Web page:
To enforce this responsibility, several states have made child abuse laws apply to pregnant women, with penalties for things like smoking or drinking while pregnant, and trying women on charges of manslaughter or even murder after failed suicide attempts resulting in miscarriage.

I wonder how these lawmakers would feel about the following modest proposal, in the interest of fairness, that would allow the equal application of law to the male parents?

Since the technology exists, why not mandate the immediate creation of a national identity database that would include a DNA sample, allowing every child to unerringly claim support from its father? No male could marry, enlist in the military, enroll in college, obtain a passport, open a bank account, purchase property or receive a paycheck without establishing that he is not in arrears in support of any and all children he sired. His credit history and rating would reflect his standing vis-a-vis child support all his life, and unmet obligations would have the same consequences as other debt default.

Am I just a cynic to think so, or would a pro-life, individual responsibility policy like this result in a sudden reversal of great magnitude? Would Republican men become the biggest supporters of Planned Parenthood, applying pressure on that organization to add reversible vasectomy services to its repertoire? A whole new category of insurance – unintended parenthood liability – might spring to life. Imagine the job creation potential of this new growth industry. And of course, health care for men would include male birth control, by definition.

Anybody want to do a poll?

Laurie Raymond

Glenwood Springs

The lawsuit claiming the Garfield County commissioners violated the Colorado Open Meetings Law may have merit, but shouldn’t be needed. And for anyone paying attention, it goes beyond politics, as claimed by a commissioner. Even the final decision to adopt a seemingly unpopular position has become a lesser issue.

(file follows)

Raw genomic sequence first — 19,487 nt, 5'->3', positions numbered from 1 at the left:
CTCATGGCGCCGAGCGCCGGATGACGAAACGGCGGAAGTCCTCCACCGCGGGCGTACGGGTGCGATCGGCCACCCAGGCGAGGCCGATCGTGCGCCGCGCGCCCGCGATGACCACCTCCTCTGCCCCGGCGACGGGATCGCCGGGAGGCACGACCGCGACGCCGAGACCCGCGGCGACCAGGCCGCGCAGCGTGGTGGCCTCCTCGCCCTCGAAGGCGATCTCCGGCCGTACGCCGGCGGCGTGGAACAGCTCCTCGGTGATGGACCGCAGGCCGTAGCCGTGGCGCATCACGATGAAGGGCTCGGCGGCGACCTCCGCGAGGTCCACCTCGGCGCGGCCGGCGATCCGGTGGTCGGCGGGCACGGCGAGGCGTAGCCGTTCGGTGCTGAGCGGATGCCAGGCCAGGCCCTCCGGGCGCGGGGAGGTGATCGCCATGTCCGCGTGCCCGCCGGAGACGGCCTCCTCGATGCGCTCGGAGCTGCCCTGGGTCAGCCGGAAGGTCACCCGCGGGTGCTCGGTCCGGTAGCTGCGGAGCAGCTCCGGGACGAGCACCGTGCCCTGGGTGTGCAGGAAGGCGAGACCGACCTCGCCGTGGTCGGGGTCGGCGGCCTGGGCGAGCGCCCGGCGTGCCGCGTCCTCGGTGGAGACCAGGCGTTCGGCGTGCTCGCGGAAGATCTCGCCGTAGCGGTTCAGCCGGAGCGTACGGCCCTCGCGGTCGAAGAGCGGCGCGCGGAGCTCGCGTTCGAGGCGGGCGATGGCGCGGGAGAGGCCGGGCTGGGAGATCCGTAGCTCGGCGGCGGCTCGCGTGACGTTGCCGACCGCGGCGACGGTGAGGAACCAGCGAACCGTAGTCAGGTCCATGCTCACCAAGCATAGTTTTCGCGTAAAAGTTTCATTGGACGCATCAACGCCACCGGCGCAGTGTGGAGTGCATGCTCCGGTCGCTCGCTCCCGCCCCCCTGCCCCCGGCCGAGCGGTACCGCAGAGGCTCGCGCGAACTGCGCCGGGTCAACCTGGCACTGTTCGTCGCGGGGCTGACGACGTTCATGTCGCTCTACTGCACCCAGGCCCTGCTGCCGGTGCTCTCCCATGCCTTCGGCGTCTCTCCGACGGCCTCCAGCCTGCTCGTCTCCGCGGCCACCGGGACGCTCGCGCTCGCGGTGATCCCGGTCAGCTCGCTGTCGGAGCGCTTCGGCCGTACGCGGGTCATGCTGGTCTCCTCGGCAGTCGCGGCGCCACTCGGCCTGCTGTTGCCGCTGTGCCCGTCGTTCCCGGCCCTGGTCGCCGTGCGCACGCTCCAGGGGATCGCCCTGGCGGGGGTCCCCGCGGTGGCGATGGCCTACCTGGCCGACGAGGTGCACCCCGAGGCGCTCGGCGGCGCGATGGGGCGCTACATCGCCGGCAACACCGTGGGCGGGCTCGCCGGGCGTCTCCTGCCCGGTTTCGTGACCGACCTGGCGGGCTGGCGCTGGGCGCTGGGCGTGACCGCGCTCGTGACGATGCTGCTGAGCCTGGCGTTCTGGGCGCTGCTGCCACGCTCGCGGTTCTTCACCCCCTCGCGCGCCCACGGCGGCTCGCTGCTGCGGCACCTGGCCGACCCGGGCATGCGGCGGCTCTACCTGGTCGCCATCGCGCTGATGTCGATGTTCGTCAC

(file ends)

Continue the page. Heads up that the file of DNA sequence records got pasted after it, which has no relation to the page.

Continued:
The public entrusts commissioners to make decisions based on a full understanding of an issue, while putting aside personal politics. Politics can cut both ways when a commissioner’s decisions are perceived as politically motivated. Politics aside, what is important are the actions taken leading up to the decision.

The media reported that the position statement was discussed at the “secret” meeting, and following that meeting, the document was provided to oil and gas industry, in advance of public review. If true, then at face value this seems an inappropriate action. Worst, it appears to be collusion, and that’s a problem.

What’s truly at issue? Perceived unethical behavior and the value commissioners place on earning and maintaining public trust. Unfortunately, a commissioner’s suggestion to rescind the vote and take another would only amplify their recent behavior and create more mistrust.

More important is the commissions’ willingness to disclose some things. So I call on the commissioners to please tell us:

What was discussed in Utah that resulted in 400-plus pages of documents?

Was the position paper provided to oil and gas officials in advance of its public release? If so, who received it and why?

If provided in advance, and changes made as a result, what changes were made and why?

Ethical behavior and restoring public trust must take a front seat. The commissioners’ declaring they did nothing wrong and blaming it on politics insults this constituent’s intelligence. Let the people decide if an error in judgment was made or if the commissioners callously disrespected the trust we placed in them.

Let us decide if the errors are egregious enough to warrant action, most likely at the polls or in calls for resignations. Simply answer the questions. Then the citizens can start rebuilding trust, and the commission can start rebuilding a culture of ethical behavior.

Stan Orr

Glenwood Springs

As the big election approaches, we are starting to see our candidates posting yard signs and highway signs to encourage your vote. It has been brought to my attention now on a few occasions that there has been vandalism and removal of yard signs on both sides. This act is not only unethical, but an insult to the candidate that you do support.

Whether you are a Republican, Democrat or Independent, your power lies in your vote. May it be suggested that action is taken instead.

Patty Grace

Glenwood Springs